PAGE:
You’re often given far more meds than you can keep track of when you’re fighting cancer. But there’s one you should watch for.
It’s NOT one of the “big guns” given to fight the cancer itself. It’s a drug you likely wouldn’t give a second thought to.
Because the latest warning is about a med you get for one of the most common side effects of cancer treatments. And that’s the notorious nausea and vomiting that often come with chemo and radiation.
The trouble is that any relief from these nausea-fighting drugs comes with a VERY dark side. Because new research finds it could send your stroke risk soaring.
But I get it. Nausea that accompanies cancer treatments and other conditions CAN be overwhelming. So today, I want to share some additional effective and safe, stomach-settling solutions that you can try instead.
Stomach-settling meds could raise stroke risk
The new warning isn’t about a single medication. It’s about an entire class of drugs called antidopaminergic antiemetics.
As I mentioned, these meds are often used to fight nausea in cancer patients. But they’re also used in other situations, such as when someone is battling migraine symptoms or right after surgery.
And to be honest, what the study uncovered is shocking.
I typically have extreme nausea every time I’m given anesthesia. But after reading this research, I’d prefer a bucket and some mouthwash to any of these drugs. Because the new study finds the meds could TRIPLE your odds of ischemic stroke.
That’s the most common form of stroke, caused by a blockage in blood flow to the brain. And it’s not only potentially deadly. Ischemic strokes are a leading cause of disability for those who do survive.
According to researchers, two nausea meds – metopimazine and metoclopramide – had the biggest risk associated with them. They could potentially raise your odds of stroke by three and a half times.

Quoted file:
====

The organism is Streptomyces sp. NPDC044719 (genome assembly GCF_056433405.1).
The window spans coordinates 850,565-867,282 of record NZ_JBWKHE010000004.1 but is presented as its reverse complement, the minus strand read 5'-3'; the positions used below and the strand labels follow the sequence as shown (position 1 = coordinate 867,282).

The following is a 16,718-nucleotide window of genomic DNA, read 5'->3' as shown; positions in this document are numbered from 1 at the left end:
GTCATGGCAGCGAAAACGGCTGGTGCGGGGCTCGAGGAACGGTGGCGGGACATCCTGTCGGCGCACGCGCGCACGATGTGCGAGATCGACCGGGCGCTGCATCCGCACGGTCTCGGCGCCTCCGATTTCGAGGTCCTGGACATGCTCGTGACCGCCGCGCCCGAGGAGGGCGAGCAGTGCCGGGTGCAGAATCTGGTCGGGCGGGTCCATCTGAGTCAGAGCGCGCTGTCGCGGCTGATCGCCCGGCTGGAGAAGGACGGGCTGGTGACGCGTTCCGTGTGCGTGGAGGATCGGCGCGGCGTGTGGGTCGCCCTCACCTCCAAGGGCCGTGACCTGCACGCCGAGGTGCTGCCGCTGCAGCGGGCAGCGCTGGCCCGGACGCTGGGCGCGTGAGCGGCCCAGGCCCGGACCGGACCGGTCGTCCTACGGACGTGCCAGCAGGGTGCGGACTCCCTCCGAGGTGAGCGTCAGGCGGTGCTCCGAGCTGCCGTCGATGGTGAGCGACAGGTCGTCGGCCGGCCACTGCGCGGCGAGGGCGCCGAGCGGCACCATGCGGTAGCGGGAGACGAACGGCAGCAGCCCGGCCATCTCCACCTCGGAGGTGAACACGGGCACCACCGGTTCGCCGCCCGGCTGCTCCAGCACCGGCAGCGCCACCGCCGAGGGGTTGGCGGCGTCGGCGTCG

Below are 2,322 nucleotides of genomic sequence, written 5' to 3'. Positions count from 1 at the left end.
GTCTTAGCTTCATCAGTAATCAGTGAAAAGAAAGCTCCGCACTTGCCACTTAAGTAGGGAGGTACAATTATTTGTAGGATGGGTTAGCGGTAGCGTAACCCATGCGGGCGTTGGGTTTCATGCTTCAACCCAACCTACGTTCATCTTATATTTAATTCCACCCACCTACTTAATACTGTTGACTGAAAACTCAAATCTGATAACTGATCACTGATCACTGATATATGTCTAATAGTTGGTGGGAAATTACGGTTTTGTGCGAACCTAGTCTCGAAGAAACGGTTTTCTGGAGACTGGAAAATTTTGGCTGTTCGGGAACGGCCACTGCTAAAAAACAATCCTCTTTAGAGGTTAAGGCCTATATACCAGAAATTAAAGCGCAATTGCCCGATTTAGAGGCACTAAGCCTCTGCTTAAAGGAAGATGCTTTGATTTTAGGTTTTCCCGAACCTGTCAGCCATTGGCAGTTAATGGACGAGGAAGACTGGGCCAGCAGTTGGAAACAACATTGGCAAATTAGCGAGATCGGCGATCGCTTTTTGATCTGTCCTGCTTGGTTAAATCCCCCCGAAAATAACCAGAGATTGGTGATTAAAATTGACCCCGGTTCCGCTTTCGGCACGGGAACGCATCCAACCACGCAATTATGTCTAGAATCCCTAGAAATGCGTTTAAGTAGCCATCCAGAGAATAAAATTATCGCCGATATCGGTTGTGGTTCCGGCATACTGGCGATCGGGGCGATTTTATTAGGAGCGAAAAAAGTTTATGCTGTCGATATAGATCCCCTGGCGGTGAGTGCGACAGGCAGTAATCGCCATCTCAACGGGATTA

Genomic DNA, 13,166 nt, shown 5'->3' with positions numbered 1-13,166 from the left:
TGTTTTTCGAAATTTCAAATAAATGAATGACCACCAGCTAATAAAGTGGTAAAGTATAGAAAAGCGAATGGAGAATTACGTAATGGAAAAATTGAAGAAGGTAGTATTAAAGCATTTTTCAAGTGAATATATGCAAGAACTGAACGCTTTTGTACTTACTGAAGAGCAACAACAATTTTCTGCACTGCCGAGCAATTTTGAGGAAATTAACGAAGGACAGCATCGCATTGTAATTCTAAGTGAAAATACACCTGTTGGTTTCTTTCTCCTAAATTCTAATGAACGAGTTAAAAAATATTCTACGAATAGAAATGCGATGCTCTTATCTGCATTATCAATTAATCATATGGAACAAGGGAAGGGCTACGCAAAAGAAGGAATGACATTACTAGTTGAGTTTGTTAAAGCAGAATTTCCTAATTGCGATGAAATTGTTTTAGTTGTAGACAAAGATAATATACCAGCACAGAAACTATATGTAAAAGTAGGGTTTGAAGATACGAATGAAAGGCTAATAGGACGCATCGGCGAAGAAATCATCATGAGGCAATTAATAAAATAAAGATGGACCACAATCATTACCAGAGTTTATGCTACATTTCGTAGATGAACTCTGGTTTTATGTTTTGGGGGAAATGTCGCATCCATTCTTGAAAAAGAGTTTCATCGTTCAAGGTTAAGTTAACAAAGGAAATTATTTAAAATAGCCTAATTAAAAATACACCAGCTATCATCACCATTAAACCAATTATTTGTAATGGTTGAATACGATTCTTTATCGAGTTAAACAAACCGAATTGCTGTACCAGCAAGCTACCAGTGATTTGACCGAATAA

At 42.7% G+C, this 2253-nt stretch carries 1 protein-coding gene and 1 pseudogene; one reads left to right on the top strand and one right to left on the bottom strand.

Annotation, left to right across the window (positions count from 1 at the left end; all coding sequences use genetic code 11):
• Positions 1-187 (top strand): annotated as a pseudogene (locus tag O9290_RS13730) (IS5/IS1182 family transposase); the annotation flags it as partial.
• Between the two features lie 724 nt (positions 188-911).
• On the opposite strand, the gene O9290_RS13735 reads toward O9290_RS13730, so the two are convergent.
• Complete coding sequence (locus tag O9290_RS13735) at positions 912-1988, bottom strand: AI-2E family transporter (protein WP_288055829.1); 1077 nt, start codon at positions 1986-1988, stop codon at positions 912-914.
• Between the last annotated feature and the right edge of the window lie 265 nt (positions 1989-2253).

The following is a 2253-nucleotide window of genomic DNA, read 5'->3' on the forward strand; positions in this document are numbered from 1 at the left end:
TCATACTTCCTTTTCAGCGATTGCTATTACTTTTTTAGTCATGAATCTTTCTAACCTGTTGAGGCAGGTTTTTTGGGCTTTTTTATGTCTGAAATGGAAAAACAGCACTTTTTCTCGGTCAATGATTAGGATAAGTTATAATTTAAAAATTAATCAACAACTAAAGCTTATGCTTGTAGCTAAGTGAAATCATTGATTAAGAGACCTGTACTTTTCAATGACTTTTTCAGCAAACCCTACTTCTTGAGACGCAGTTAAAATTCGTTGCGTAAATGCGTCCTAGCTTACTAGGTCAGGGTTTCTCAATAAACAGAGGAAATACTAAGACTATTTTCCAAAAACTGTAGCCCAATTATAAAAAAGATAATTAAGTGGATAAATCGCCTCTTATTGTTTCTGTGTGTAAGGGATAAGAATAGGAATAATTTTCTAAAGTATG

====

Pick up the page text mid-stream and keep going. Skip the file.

But all of the drugs in the class seemed to have some degree of danger. Guys appear to have a higher stroke risk than women. But the takeaway here is that none of these meds are especially safe for anyone.
And here’s the terrifying part: This risk kicks in within as little as 14 days.
A far better way to fight nausea
OK, so the bucket option might be an alternative. But let’s face it, it’s not a good one.
And besides, even once your tummy is empty, nausea can remain, hanging around like an unwelcome house guest.
Fortunately, you may no longer have to put up with those stomach-churning moments. A study found that in some cases, vitamin D may help calm the gut inflammation caused by chemo. This could improve digestion and ease nausea and vomiting.
Emerging evidence also suggests that CBD can help fight many of the worst side effects of chemo, including nausea.
And there’s also another option. It’s often an excellent fit for cancer patients, especially after chemo. But it’s highly effective for nausea and other stomach issues in everyone else, too.
I’m talking about good old-fashioned ginger.
You can get ginger as a supplement… a chewable… a gummy… a tea… and more. And ginger is generally easy to find in all of these forms anywhere supplements are sold.
Latest posts by Alice Jacob (see all)
- Build muscle strength with ‘PINK POWER’ secret - May 23, 2022
- Common pain meds DOUBLE chance of chronic backache - May 23, 2022
- The REAL reason your UTIs keep coming back - May 22, 2022